This is the space that probably gets the most use in your home. Very much a family room, where children and adults may play together, read, relax or watch television, this is also a space that visitors to your home are bound to see. Decluttering is the secret to giving your home a more polished look generally, so aim for streamlined furniture and shelving, and make sure that you have adequate storage facilities so that toys and other items can be speedily moved out of sight when not needed. Window seats and footstools with good storage capacities are ideal, and there are lots of ways to use your DIY skills to create what are basically decorated and padded boxes.
Every few years, you probably long to give your kitchen a complete makeover. This is an expensive option, however, besides being very disruptive to family life. The best ways to ensure that your kitchen always looks up to date is to decorate in neutral colours and to repaint or change cupboard doors when you need to do more. You don’t need to replace the cupboards themselves; just accessorise your kitchen carefully, according to current trends. For example, it’s cheaper to change your kettle and toaster to get this year’s pop of the hottest colour on your countertops than to redecorate throughout. When you have guests dropping in for a morning coffee or afternoon tea, don’t forget to make the most of sensory enhancements (as recommended when you’re selling up) and make good use of the aromas of delicious coffee or home baking.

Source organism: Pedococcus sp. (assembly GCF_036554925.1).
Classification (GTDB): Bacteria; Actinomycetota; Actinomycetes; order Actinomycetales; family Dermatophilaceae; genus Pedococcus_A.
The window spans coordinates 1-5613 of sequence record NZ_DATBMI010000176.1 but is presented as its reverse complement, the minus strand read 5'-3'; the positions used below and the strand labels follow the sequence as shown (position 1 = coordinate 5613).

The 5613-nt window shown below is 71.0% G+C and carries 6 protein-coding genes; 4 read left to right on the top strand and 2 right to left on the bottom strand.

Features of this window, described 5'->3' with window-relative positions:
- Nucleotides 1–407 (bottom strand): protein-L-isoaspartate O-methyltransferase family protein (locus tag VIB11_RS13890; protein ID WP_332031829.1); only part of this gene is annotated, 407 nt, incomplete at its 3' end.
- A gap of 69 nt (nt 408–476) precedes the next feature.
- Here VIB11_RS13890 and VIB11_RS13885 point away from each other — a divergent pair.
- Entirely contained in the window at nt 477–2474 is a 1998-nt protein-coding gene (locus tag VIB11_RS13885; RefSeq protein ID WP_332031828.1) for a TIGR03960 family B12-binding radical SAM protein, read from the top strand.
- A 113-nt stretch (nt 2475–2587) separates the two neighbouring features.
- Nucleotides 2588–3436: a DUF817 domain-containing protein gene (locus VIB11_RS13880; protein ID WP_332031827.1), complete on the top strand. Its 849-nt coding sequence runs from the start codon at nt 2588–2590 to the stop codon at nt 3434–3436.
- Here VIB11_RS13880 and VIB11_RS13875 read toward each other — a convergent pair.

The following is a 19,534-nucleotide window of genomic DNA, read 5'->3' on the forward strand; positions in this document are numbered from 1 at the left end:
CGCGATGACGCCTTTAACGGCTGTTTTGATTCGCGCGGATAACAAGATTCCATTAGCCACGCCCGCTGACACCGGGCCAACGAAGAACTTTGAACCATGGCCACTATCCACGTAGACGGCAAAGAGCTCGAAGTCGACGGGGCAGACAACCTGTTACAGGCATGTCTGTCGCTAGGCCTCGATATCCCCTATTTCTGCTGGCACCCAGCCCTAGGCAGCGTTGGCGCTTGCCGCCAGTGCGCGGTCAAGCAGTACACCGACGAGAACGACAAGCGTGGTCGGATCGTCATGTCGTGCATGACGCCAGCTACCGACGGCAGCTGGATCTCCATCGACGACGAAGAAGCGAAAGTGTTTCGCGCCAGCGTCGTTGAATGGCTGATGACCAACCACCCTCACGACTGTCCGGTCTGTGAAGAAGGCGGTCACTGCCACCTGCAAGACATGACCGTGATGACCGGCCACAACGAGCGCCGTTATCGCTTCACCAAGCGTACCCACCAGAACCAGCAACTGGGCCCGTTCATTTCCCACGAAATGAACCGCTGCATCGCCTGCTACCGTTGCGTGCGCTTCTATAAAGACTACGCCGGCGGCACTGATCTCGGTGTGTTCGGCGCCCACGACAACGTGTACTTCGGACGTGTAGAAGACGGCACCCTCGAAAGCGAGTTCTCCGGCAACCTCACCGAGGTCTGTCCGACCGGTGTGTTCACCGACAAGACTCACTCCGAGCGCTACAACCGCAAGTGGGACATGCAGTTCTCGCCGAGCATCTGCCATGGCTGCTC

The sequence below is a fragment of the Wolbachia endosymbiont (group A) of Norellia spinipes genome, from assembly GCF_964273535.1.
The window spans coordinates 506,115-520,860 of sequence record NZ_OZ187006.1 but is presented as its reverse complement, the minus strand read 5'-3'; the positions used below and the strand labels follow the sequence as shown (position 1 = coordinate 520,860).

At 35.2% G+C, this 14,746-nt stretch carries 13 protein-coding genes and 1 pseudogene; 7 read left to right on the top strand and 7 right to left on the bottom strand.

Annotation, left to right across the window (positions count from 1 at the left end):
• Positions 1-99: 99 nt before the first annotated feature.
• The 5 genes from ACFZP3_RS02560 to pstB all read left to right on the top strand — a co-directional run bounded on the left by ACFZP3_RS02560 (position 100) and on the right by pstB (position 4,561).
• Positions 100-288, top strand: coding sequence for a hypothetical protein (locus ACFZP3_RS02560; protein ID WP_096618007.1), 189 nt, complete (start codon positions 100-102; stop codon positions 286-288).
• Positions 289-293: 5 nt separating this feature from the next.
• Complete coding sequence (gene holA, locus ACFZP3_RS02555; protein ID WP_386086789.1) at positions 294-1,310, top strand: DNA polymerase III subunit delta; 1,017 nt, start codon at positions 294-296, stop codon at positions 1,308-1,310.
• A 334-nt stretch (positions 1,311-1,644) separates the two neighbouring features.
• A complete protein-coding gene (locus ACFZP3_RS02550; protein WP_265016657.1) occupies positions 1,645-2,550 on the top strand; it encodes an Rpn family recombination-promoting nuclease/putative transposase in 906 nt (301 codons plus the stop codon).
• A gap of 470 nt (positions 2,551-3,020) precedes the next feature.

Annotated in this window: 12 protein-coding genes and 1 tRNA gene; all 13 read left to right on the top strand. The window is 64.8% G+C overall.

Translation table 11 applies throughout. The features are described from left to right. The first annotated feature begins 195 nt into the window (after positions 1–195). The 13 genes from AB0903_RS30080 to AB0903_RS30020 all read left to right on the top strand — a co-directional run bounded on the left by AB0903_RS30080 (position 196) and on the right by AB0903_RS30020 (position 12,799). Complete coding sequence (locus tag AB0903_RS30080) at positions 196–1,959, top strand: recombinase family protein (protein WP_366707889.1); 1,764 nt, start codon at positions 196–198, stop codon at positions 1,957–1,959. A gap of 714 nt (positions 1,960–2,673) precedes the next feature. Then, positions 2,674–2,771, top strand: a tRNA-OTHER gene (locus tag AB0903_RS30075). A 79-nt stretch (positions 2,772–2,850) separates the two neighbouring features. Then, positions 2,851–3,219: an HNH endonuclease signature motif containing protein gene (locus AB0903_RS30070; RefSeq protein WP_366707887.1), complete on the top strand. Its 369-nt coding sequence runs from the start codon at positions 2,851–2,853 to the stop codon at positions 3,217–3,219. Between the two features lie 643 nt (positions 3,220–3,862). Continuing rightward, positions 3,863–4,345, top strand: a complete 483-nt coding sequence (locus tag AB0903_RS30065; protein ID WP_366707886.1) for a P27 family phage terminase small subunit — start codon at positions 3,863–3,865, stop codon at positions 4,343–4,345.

Expensive homes often boast vast bathrooms, and a few clever tricks for creating the illusion of space can make your perhaps more modest version compete for attention. Pay heed to natural daylight as well as artificial lighting, and make good use of mirrors to enhance the feeling of space – you’ll be surprised by the results. Depending on the location of your windows, you may need to ensure privacy, and it helps to choose waterproof shutters rather than curtains as these promote maximum daylight because of their contoured lines. They also withstand humidity. DIY shutters are more affordable than custom made and are also easy to fit. Position your mirror – as large as is feasible – in such a way as to reflect natural light, and make sure that you keep it highly polished. An easy-to-clean bathroom window adds to the illusion of space.
Your bedroom and your children’s bedrooms are personal domains; however, if you’re furnishing an additional guest room, you have to be sure that you cater for people with varying tastes. Overstated floral chintz may not conjure up a comfortable environment for all of your guests, for example. Again, neutral tones are best on walls and floors, remembering that you can always accessorise with appropriate cushions and throws. If a small sitting room doubles as an occasional guest bedroom, choose a comfortable bed settee, and remember to include a small bedside table and lamp. If you have built-in cupboards in your room, try changing the door furniture from time to time just to update the look.
You might not think of a small porch or narrow hallway as a “room”; however, the entrance to your home, as well as its exterior, makes a vital first impression. If your porch is mainly decorated with muddy football boots or limp ballet pumps, try adding a shoe rack, or better still a cabinet, to keep the floor clear of clutter. Use warm and welcoming colours in the entrance décor, and invest in cheerful lighting. In smaller spaces, keep other furniture to a minimum, and remember to use mirrors to best advantage. Also, make good use of wall space above doorways by adding shelving to house bits and pieces – think gloves, hats and cycling helmets – so that they don’t block access.
*This is a collaborative post.